Career mapping offers a clear path for both employees and employers

By Rich Hein, CIO |  IT Management, career mapping, IT jobs

Organizations need to identify the core roles and levels within their organization and then set the criteria on what it takes to advance to these roles. A skills analysis is also necessary to see where you have gaps in your talent.

Pros and Cons of Career Mapping

Larger organizations tend to benefit the most from this method because there are simply more positions and places for people to move. For start-ups and smaller companies, it can be more of a challenge. "If you start off in an entrepreneurial atmosphere with little or no structure, it can be difficult to accomplish structure after the fact. Most people, however, want definition and structure," says Hurst.

It's not to say it can't be done, but companies then need to walk a fine line between overly processed methods and no structure at all; in both cases you run the risk of losing key personnel.

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That said, career mapping is possible in any size organization, Mantle says. "One of the most important aspects of this [career mapping] is to have clear levels within the organization for which there are objective criteria, so people can understand what to do to go from level to level within the organization. Without this clear set of criteria, it's almost impossible to successfully manage career paths." says Mantle. This, he notes, is key to get the process going within your company.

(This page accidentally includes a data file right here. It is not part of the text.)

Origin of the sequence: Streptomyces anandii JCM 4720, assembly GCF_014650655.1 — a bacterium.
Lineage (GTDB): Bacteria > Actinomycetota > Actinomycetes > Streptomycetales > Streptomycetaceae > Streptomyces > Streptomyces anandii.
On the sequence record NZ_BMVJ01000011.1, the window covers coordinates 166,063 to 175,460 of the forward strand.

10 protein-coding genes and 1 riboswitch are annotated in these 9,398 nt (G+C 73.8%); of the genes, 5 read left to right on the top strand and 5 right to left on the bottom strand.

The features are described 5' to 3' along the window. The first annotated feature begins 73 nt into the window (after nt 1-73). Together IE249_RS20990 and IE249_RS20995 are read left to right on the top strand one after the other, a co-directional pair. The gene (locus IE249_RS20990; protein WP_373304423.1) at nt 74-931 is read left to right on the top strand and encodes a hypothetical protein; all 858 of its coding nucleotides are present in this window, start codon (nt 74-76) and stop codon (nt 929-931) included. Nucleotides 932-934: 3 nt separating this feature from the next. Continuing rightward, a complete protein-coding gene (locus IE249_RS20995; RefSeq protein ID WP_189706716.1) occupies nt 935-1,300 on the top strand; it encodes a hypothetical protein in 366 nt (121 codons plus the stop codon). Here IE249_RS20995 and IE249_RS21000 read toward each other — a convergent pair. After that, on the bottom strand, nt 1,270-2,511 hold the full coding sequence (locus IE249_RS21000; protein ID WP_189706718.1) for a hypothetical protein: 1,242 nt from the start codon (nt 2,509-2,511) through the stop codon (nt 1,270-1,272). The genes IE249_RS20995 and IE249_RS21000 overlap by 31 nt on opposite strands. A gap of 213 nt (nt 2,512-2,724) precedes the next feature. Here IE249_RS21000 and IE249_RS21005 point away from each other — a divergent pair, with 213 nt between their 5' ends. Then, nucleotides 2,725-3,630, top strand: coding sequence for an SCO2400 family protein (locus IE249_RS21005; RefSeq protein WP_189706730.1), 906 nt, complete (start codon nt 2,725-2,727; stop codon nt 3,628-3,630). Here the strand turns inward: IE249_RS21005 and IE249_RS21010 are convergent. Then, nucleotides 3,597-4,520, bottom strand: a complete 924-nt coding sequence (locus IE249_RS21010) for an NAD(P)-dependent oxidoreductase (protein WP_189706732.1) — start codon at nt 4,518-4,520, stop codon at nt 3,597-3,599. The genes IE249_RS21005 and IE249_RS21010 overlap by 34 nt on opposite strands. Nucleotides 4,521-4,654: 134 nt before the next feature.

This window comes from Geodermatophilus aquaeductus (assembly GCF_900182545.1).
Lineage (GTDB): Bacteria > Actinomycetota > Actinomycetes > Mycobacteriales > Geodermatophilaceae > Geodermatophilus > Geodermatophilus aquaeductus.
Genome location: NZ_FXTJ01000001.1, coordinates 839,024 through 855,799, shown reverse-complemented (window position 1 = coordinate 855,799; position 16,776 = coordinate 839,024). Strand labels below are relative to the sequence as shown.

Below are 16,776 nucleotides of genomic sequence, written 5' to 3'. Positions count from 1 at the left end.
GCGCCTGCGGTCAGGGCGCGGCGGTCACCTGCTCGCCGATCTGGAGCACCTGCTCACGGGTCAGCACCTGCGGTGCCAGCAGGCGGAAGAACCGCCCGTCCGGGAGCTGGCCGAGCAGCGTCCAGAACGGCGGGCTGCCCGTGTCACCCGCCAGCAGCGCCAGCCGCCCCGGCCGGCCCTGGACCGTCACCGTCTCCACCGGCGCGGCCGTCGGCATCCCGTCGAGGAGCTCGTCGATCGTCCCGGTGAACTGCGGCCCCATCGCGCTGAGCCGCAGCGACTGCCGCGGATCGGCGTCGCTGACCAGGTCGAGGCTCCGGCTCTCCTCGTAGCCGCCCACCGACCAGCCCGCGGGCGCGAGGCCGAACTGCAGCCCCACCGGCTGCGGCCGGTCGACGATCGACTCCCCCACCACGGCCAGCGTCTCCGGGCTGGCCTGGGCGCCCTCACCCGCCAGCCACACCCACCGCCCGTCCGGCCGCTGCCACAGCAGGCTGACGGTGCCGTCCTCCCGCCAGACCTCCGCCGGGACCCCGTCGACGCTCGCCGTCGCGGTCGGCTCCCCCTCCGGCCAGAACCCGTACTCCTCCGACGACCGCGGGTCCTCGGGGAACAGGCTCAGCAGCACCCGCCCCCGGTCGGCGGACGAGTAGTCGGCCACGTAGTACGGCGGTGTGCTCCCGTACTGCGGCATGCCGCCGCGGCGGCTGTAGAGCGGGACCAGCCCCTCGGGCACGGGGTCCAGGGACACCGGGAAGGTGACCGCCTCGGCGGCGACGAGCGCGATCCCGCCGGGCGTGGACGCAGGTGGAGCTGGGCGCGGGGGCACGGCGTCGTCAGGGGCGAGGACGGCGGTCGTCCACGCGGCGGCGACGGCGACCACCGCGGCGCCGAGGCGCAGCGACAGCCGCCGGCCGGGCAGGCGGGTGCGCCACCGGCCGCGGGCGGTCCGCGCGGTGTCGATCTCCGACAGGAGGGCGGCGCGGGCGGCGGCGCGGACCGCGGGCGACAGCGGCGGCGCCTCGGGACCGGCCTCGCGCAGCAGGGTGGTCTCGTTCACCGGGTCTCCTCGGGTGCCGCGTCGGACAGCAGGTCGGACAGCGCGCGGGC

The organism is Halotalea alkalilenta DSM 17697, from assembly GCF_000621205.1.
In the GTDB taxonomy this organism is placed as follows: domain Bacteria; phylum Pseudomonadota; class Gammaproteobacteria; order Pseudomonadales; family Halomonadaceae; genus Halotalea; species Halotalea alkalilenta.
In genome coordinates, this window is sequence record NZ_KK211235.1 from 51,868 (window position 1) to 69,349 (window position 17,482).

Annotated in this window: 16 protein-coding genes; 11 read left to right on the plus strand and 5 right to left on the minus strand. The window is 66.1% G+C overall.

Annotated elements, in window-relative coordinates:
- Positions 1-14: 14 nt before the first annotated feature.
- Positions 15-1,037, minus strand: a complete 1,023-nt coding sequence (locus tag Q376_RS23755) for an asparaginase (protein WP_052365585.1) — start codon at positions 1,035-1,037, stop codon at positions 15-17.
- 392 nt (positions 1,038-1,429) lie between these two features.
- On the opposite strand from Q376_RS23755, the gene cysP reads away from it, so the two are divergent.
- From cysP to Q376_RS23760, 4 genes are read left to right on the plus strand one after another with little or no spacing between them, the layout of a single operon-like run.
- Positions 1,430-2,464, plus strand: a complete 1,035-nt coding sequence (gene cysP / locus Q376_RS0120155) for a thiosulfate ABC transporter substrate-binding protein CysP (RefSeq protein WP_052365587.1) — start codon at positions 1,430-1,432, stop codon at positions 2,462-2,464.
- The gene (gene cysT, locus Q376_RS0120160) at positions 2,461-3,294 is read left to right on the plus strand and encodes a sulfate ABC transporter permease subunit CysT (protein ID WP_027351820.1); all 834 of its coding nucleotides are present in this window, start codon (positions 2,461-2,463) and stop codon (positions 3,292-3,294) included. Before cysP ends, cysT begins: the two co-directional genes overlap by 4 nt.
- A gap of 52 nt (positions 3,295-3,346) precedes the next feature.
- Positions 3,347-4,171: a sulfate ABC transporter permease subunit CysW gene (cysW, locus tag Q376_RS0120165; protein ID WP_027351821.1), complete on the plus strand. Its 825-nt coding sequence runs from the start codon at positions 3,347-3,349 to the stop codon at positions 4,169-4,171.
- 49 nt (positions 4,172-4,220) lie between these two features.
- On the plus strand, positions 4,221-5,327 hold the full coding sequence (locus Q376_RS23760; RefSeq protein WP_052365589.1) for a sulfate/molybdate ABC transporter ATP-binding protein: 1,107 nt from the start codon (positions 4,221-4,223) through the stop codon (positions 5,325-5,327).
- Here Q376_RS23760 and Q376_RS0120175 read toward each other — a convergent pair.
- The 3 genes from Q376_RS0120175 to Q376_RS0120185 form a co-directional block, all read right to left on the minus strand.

There are downsides, however. You could potentially lose good people. "It becomes incumbent on managers to help employees understand their career goals and some may not be attainable in your organization," says Mantle. The bottom-line is that sometimes for employees to grow professionally the position needed lies outside the company. Losing personnel isn't easy, but career mapping creates a pipeline of talent within your organization for you to draw upon when this happens.

Where to Start Your Map

There are different schools of thought on how to implement mapping. For example, Hurst says, "The best start for implementation is an overall, top-down mentality where the executive leadership believes in promoting from within." And others like Mantle say it's the role of a manger to take up this cause, although he cautions not to go it alone. Enlist the help of someone in your HR department. "Without a buy-in from HR, you're doomed to failure, "says Mantle.

Each employee should also build his/her own Career Map that includes the following:

Employee profile that list jobs and roles you have fulfilled (be specific).

An idea or goal position that includes positions within and outside of your company.

Originally published on CIO |  Click here to read the original story.
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